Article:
In court on Monday, during a hearing in which his defense lawyers argued that, because she is an adult film actress, Christine Mackinday, or “Christy Mack,” couldn’t accuse their client of rape, Jonathan Koppenhaver, a mixed martial arts fighter who goes by “War Machine,” blew a kiss to the prosecutor.
“Judge, for the record, Mr. Koppenhaver just blew a kiss at me,” Chief Deputy District Attorney Jacqueline Bluth said, interrupting defense attorney Brandon Sua’s argument. Sua, the Las Vegas Review-Journal reports, said he didn’t see it:
“I’m not going to make up that he blew a kiss at me, which I find offensive,” Bluth said.
District Judge Elissa Cadish turned to the defendant, who was seated in the jury box, while shackled and wearing an orange prison jumpsuit: “Mr. Koppenhaver, stop. You are not to make any gestures of any kind toward counsel. Don’t go there.”
Koppenhaver smiled. “Yes, mam.”
Koppenhaver faces 34 felony charges related to his alleged abuse of Mackinday, including kidnapping, attempted murder, and sexual assault. Mackinday, his ex-girlfriend, posted a long account, with photos, detailing the brutal attack that nearly left her dead in August of last year.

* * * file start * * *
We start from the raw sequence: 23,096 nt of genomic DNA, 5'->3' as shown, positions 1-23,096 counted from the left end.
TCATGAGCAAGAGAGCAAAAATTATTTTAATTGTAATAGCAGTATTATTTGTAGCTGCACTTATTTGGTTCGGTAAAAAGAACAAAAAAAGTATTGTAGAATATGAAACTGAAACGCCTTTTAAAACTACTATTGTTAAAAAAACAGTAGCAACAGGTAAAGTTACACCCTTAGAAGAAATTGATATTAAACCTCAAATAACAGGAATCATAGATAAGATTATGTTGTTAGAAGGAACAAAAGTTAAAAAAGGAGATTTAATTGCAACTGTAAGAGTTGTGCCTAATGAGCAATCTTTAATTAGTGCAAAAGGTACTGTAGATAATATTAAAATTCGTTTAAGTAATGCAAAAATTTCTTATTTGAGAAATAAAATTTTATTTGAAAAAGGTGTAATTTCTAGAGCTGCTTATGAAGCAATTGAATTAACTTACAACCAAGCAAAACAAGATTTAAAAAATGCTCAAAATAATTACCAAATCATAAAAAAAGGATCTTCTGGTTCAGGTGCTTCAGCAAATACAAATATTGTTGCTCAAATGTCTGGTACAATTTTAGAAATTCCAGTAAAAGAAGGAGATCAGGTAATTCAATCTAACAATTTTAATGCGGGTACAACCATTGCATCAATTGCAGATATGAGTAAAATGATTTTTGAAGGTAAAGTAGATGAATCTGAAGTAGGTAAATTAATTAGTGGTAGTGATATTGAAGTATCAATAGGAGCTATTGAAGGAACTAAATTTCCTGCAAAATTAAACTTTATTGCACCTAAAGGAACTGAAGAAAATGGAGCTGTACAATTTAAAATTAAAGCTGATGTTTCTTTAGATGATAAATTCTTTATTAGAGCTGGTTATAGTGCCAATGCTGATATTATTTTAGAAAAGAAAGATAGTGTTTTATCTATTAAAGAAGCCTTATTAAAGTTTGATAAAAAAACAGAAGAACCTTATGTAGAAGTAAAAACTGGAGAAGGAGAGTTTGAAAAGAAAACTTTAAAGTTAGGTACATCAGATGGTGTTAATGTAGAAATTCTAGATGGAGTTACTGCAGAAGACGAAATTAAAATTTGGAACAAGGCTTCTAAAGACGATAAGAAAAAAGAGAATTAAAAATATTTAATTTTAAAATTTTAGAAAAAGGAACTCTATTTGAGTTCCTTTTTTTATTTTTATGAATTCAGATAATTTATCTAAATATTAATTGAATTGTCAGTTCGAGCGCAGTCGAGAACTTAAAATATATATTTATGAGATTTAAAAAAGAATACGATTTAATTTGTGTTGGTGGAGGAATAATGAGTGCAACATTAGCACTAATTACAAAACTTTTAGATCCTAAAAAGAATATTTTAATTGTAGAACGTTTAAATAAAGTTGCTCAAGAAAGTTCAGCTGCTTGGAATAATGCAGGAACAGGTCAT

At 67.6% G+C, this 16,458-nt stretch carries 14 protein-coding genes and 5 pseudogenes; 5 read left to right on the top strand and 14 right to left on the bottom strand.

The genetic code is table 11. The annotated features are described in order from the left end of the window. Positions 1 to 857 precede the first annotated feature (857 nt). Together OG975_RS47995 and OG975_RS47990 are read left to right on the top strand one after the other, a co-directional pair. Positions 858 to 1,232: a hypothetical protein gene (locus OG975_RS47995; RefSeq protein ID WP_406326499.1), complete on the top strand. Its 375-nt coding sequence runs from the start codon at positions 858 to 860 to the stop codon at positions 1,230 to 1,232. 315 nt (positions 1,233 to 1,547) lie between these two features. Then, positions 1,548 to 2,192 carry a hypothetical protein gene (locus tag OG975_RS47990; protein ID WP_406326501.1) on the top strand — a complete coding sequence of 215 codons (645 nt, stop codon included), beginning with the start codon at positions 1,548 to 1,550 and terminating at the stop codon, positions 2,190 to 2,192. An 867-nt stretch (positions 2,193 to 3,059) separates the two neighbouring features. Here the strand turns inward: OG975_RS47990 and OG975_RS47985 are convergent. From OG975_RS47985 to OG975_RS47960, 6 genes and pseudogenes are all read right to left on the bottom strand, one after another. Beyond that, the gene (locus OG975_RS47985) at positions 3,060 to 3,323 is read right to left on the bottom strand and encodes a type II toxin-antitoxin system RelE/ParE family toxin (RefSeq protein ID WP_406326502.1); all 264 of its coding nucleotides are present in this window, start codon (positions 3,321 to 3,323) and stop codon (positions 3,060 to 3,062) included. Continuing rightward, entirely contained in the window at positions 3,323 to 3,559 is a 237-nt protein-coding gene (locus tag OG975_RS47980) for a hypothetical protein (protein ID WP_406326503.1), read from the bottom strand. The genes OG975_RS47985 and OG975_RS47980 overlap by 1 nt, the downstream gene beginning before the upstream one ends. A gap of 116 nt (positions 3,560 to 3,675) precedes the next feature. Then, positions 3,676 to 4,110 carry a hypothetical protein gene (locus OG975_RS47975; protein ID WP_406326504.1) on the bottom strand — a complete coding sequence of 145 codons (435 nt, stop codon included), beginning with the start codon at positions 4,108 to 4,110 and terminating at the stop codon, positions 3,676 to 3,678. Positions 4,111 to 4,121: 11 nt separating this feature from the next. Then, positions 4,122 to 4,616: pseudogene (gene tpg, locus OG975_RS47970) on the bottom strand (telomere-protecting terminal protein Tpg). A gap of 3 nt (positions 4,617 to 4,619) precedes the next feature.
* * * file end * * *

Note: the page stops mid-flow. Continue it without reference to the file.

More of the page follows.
The interruption came while Sua was making an argument that Mackinday’s career induced in her “desire, the preference, the acceptability towards a particular form of sex activities that were outside of the norm.”
The question at hand is whether defense lawyers will be prohibited from introducing victims’ sexual history as evidence. Outside the courtroom, Sua told the Review-Journal: “The jury needs to know the nature of this relationship, and what was customary and consensual.”
Bluth argued that this is precisely the kind of thing rape shield laws are designed to protect against. “Because she consented to those acts through her course of employment does not mean the defendant is then entitled to think he can do that to her,” she said. “You can’t make that leap.”
The judge ordered that Sua turn over text messages he alluded to in his argument to the court for judicial review.